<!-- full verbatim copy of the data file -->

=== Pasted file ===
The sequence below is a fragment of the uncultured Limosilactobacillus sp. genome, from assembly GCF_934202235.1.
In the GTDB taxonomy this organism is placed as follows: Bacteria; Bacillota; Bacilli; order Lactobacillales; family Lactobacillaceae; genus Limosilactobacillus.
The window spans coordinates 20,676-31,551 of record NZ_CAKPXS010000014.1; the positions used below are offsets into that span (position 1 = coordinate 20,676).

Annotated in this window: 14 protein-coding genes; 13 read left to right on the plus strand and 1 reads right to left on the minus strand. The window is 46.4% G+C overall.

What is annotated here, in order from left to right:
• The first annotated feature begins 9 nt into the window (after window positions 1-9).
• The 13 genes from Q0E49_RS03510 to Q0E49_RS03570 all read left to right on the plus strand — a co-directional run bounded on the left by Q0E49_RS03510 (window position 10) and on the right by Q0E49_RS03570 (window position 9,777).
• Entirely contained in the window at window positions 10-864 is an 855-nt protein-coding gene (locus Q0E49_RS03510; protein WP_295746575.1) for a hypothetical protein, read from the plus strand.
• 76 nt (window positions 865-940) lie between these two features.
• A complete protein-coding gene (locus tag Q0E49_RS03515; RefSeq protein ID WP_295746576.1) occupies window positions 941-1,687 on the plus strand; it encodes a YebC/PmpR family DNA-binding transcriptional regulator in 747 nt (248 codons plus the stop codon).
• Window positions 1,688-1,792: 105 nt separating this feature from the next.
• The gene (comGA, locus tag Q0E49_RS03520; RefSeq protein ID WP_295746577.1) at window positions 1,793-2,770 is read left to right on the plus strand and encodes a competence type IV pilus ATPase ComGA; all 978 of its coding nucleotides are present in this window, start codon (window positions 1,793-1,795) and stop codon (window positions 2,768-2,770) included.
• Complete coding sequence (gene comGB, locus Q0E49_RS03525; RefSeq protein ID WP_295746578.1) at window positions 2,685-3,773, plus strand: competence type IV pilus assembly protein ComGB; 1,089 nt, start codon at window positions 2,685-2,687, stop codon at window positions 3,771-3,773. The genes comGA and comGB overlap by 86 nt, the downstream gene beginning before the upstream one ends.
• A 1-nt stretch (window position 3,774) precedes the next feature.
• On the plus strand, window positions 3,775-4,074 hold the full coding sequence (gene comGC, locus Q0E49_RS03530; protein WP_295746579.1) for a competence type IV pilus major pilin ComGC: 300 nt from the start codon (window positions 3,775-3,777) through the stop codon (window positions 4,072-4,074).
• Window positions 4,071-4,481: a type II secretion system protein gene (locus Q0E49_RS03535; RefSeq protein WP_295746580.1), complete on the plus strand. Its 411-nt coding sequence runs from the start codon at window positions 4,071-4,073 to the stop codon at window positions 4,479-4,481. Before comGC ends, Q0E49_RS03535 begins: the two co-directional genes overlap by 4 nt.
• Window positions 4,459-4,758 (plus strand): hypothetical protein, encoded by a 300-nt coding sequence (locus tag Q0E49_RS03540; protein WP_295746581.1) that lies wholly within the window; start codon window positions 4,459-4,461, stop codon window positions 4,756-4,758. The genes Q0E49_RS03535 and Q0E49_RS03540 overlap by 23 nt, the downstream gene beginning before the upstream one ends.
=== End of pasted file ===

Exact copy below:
The sequence below is a fragment of the uncultured Limosilactobacillus sp. genome, from assembly GCF_934202235.1.
In the GTDB taxonomy this organism is placed as follows: Bacteria; Bacillota; Bacilli; order Lactobacillales; family Lactobacillaceae; genus Limosilactobacillus.
The window spans coordinates 20,676-31,551 of record NZ_CAKPXS010000014.1; the positions used below are offsets into that span (position 1 = coordinate 20,676).

Annotated in this window: 14 protein-coding genes; 13 read left to right on the plus strand and 1 reads right to left on the minus strand. The window is 46.4% G+C overall.

What is annotated here, in order from left to right:
• The first annotated feature begins 9 nt into the window (after window positions 1-9).
• The 13 genes from Q0E49_RS03510 to Q0E49_RS03570 all read left to right on the plus strand — a co-directional run bounded on the left by Q0E49_RS03510 (window position 10) and on the right by Q0E49_RS03570 (window position 9,777).
• Entirely contained in the window at window positions 10-864 is an 855-nt protein-coding gene (locus Q0E49_RS03510; protein WP_295746575.1) for a hypothetical protein, read from the plus strand.
• 76 nt (window positions 865-940) lie between these two features.
• A complete protein-coding gene (locus tag Q0E49_RS03515; RefSeq protein ID WP_295746576.1) occupies window positions 941-1,687 on the plus strand; it encodes a YebC/PmpR family DNA-binding transcriptional regulator in 747 nt (248 codons plus the stop codon).
• Window positions 1,688-1,792: 105 nt separating this feature from the next.
• The gene (comGA, locus tag Q0E49_RS03520; RefSeq protein ID WP_295746577.1) at window positions 1,793-2,770 is read left to right on the plus strand and encodes a competence type IV pilus ATPase ComGA; all 978 of its coding nucleotides are present in this window, start codon (window positions 1,793-1,795) and stop codon (window positions 2,768-2,770) included.
• Complete coding sequence (gene comGB, locus Q0E49_RS03525; RefSeq protein ID WP_295746578.1) at window positions 2,685-3,773, plus strand: competence type IV pilus assembly protein ComGB; 1,089 nt, start codon at window positions 2,685-2,687, stop codon at window positions 3,771-3,773. The genes comGA and comGB overlap by 86 nt, the downstream gene beginning before the upstream one ends.
• A 1-nt stretch (window position 3,774) precedes the next feature.
• On the plus strand, window positions 3,775-4,074 hold the full coding sequence (gene comGC, locus Q0E49_RS03530; protein WP_295746579.1) for a competence type IV pilus major pilin ComGC: 300 nt from the start codon (window positions 3,775-3,777) through the stop codon (window positions 4,072-4,074).
• Window positions 4,071-4,481: a type II secretion system protein gene (locus Q0E49_RS03535; RefSeq protein WP_295746580.1), complete on the plus strand. Its 411-nt coding sequence runs from the start codon at window positions 4,071-4,073 to the stop codon at window positions 4,479-4,481. Before comGC ends, Q0E49_RS03535 begins: the two co-directional genes overlap by 4 nt.
• Window positions 4,459-4,758 (plus strand): hypothetical protein, encoded by a 300-nt coding sequence (locus tag Q0E49_RS03540; protein WP_295746581.1) that lies wholly within the window; start codon window positions 4,459-4,461, stop codon window positions 4,756-4,758. The genes Q0E49_RS03535 and Q0E49_RS03540 overlap by 23 nt, the downstream gene beginning before the upstream one ends.